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Re: [RDF-CONCEPTS] Skolemization

From: Ivan Herman <ivan@w3.org>
Date: Sun, 16 Jun 2013 12:22:26 +0200
Message-ID: <51BD91E2.7050504@w3.org>
To: Niklas Lindström <lindstream@gmail.com>
CC: Pat Hayes <phayes@ihmc.us>, David Booth <david@dbooth.org>, public-rdf-comments <public-rdf-comments@w3.org>
I have not looked at the text right now (I am on a mobile), and that may be good
at this moment, because it shows what I remember the intention was...

I guess the question of David could/should be boiled down to: is the
Skolemization part normative or not? I think we never meant that to be normative
in the group; if it says so in the document, that is a mistake (Pat already
alluded to that). If it is non normative, then the usage of an RFC MUST would
become fairly meaningless... Is there any reason we would make it normative?
This request never came up in the group before; the whole skolemization was
presented as a good practice to follow if one wants to get rid of bnodes when
exchanging graphs.

(Systems may skolemize for any other reason, eg, for internal purposes or
exchanging data with other instantiation of the same software only, and they may
decide to use some sort of a UUID based URI which would be just as fine. If we
set a 'must' for the genid way, then a UUID based skolemization might be
considered as illegal:-(

Ivan





Niklas Lindström wrote:
> 
> 
> On Sun, Jun 16, 2013 at 5:25 AM, Pat Hayes <phayes@ihmc.us
> <mailto:phayes@ihmc.us>> wrote:
> 
> 
>     On Jun 15, 2013, at 9:38 PM, David Booth wrote:
> 
>     >
>     > similarly the definition of RDF skolemization needs to be normative, with
>     conformance terms, for the exact same reason.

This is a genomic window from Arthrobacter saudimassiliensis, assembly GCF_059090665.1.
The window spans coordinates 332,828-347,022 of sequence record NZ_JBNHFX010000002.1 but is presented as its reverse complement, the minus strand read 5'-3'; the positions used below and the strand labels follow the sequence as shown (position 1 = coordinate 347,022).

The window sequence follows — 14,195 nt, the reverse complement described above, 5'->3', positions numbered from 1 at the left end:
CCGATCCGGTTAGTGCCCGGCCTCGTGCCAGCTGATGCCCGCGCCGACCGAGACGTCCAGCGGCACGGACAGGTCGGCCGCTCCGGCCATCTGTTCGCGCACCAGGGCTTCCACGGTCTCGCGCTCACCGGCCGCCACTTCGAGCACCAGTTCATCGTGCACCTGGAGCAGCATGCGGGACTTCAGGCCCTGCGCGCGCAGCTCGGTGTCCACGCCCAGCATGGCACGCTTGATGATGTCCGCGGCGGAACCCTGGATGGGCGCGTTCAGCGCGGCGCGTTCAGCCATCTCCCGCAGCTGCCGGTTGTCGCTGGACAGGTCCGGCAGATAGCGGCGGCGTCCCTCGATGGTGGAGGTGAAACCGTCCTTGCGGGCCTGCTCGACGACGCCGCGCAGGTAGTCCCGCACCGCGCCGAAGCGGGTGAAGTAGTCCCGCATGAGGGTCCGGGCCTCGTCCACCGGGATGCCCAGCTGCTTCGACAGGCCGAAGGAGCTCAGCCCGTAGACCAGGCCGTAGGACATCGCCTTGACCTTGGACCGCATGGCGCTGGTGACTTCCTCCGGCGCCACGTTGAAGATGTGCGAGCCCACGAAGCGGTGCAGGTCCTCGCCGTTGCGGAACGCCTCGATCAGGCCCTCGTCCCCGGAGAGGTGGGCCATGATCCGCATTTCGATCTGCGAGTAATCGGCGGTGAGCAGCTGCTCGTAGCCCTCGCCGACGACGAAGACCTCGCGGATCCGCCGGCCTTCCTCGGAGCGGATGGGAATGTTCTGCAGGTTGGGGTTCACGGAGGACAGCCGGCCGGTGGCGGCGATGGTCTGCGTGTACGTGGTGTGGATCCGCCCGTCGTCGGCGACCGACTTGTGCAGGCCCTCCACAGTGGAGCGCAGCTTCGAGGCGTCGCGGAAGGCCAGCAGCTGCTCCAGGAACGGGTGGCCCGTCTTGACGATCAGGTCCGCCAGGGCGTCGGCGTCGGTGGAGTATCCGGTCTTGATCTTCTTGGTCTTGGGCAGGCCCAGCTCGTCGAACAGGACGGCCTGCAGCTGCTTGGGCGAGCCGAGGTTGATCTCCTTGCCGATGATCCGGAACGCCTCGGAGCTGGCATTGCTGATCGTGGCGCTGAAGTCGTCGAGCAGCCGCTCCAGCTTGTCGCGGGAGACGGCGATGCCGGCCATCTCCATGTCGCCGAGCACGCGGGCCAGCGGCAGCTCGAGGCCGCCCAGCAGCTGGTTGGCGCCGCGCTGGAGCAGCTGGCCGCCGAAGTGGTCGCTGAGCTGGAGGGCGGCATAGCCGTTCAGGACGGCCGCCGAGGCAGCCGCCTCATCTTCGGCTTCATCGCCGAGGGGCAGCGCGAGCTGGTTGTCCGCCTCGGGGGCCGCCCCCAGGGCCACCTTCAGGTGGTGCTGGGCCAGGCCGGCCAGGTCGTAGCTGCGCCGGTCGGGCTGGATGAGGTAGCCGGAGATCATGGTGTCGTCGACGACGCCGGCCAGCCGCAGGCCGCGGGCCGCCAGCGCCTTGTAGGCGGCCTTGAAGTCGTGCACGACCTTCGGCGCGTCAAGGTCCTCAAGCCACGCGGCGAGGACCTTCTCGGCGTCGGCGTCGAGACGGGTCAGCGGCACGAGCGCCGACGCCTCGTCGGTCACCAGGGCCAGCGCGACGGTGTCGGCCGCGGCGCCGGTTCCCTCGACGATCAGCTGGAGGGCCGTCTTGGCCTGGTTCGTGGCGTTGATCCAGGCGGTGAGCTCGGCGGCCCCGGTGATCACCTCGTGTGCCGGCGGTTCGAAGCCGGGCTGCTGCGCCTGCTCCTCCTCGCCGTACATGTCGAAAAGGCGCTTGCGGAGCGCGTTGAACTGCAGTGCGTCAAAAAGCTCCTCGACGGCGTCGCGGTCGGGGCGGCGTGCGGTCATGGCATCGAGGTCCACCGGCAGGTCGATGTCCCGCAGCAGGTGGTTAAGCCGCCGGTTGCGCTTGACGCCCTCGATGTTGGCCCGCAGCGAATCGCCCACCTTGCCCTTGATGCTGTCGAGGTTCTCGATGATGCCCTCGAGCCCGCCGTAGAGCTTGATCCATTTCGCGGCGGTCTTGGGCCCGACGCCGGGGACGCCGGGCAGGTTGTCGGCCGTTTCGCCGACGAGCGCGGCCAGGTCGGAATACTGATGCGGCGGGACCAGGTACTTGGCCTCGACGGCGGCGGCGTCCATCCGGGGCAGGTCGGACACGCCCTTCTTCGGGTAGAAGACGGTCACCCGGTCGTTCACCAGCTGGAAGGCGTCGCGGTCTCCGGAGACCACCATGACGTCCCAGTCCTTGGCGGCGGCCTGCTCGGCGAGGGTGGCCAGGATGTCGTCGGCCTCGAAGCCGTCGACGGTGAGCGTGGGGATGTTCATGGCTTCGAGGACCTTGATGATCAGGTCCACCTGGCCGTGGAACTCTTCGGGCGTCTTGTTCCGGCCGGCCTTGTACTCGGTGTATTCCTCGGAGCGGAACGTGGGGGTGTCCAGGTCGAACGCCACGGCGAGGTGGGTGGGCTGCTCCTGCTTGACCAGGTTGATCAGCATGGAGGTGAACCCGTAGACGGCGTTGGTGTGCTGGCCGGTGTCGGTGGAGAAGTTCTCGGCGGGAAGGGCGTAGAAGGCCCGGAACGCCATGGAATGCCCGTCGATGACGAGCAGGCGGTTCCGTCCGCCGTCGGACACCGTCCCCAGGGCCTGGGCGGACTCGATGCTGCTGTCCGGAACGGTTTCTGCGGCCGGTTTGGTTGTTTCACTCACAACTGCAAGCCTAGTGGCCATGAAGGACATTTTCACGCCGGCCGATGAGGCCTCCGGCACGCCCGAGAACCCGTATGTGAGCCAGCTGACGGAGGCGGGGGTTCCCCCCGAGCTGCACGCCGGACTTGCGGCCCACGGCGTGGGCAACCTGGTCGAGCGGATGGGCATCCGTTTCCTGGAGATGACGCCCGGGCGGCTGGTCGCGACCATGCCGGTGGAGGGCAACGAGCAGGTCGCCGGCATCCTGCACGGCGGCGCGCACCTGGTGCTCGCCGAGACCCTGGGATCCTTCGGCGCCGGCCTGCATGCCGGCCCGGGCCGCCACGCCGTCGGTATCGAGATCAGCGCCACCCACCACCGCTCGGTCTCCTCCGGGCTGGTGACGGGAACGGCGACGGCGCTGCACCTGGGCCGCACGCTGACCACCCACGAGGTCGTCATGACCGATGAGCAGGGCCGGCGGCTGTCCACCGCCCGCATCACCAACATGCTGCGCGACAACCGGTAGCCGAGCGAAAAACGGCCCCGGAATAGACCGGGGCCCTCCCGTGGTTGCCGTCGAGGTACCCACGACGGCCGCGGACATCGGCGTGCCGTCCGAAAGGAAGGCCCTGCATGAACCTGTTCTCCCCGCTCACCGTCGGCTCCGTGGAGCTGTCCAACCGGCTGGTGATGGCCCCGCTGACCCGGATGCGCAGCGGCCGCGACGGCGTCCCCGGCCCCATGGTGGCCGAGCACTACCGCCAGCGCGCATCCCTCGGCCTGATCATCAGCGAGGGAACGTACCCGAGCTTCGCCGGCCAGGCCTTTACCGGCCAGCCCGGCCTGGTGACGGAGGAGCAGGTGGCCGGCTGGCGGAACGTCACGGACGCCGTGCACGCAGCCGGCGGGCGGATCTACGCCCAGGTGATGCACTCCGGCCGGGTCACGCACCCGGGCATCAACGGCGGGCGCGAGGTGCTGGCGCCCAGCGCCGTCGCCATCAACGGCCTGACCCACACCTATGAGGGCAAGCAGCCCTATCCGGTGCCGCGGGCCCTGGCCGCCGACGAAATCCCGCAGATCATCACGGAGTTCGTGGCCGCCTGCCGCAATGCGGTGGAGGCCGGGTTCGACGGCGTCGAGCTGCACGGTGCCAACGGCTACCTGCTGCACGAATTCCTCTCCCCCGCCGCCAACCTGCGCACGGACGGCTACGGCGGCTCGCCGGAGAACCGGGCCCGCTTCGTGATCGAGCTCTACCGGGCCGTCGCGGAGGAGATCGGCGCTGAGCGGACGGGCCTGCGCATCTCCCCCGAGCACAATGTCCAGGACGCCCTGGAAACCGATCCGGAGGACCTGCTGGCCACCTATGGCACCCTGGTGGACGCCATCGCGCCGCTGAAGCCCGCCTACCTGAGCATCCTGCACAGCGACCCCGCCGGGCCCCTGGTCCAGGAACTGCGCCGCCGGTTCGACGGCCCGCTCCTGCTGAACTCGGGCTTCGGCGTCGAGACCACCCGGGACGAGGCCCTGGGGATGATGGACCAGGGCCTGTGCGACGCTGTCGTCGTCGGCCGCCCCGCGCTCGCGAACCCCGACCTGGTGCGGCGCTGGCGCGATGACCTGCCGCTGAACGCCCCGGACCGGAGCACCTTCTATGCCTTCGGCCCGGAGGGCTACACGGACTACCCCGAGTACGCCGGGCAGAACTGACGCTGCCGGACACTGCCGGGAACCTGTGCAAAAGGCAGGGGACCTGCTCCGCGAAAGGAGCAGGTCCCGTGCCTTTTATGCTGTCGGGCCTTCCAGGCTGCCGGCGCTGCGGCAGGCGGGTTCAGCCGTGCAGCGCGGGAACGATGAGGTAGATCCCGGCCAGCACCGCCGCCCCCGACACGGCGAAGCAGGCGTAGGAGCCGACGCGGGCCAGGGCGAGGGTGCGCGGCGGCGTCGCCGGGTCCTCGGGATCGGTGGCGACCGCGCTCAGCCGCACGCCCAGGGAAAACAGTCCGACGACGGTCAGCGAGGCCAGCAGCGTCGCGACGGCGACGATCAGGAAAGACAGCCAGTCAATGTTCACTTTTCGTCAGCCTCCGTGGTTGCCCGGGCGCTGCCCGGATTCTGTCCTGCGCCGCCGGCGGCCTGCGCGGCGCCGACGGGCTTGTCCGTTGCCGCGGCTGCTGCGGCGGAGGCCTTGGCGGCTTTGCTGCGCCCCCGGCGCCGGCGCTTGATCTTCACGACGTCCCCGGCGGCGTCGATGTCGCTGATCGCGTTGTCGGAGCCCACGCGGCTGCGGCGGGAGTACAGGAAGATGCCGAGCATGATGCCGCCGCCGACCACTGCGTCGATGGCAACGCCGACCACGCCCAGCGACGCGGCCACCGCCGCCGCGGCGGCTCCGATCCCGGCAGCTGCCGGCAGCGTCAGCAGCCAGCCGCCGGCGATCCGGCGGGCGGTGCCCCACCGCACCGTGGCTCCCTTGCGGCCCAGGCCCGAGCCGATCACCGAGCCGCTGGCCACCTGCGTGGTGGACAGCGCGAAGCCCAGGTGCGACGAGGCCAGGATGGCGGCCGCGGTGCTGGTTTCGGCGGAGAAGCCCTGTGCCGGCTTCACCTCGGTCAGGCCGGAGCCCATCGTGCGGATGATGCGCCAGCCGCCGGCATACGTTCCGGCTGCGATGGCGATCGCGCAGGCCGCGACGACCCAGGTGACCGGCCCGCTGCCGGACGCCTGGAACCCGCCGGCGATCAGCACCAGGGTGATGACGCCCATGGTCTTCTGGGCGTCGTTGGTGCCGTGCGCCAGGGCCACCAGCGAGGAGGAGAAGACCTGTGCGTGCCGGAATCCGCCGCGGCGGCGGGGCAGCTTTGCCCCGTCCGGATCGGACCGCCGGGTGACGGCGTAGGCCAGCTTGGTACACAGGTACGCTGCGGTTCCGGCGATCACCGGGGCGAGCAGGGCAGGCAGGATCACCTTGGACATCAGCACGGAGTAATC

>     >
>     > if someone transformed
>     >
>     >  _:b :foo :bar .
>     >
>     > into
>     >
>     >  :bar :foo :bar .
>     >
>     > then they should be prohibited from calling it RDF skolemization, just as
>     people are currently prohibited from calling the following RDF:
>     >
>     >  "literal" _:bnode  "oops" .
> 
>     Its not about calling things names.
> 
> 
> 
>> Its not about calling things names.
> 
> To me, that's exactly what it is. The sentence David has a problem with is:
> 
>     "Systems wishing to do this SHOULD mint a new, globally unique IRI (a Skolem
> IRI) for each blank node so replaced."
> 
> Because, in his reading (IIUC), the first "this" is bound to "skolemization".
> The question is only if this is the case. If it is, David is right, because
> skolemization is, by definition, "mint a new, globally unique IRI (a Skolem IRI)
> for each blank node so replaced". So to do skolemization, you MUST do
> skolemization. However, the sentence preceding the one above in the spec is:
> 
>     "In situations where stronger identification is needed, systems may
> systematically replace some or all of the blank nodes in an RDF graph with IRIs."
> 
> It can be argued that this binds the "this" in question to "replace some or all
> of the blank nodes in an RDF graph with IRIs". And, as Pat has elaborated on,
> this act in itself has no requirements which are relevant to specify in this
> context.
> 
> In either case, as this discussion is evidence of, something should probably be
> done to the spec text to clarify what is actually required, and under which
> conditions.
> 
> Cheers,
> Niklas
> 
>  
> 
>     They can *call* that RDF all they like, but a conforming RDF engine will
>     spit it out, is the point. But there isn't anything about skolemization that
>     engines are required to do or prohibited from doing. They can do it, or not;
>     and they can do other things, or not. If someone says their engine is doing
>     skolemization when it isn't, then they are wrong, which can be checked by
>     looking at the definitions. But just because their own tray tables are not
>     in the fully upright and locked position does not make their RDF engine
>     nonconformant.
> 
>     Pat
> 
> 
>     >
>     > David
>     >
>     >
>     >
> 
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> 
> 
> 
> 
> 
> 



Received on Sunday, 16 June 2013 10:22:55 UTC

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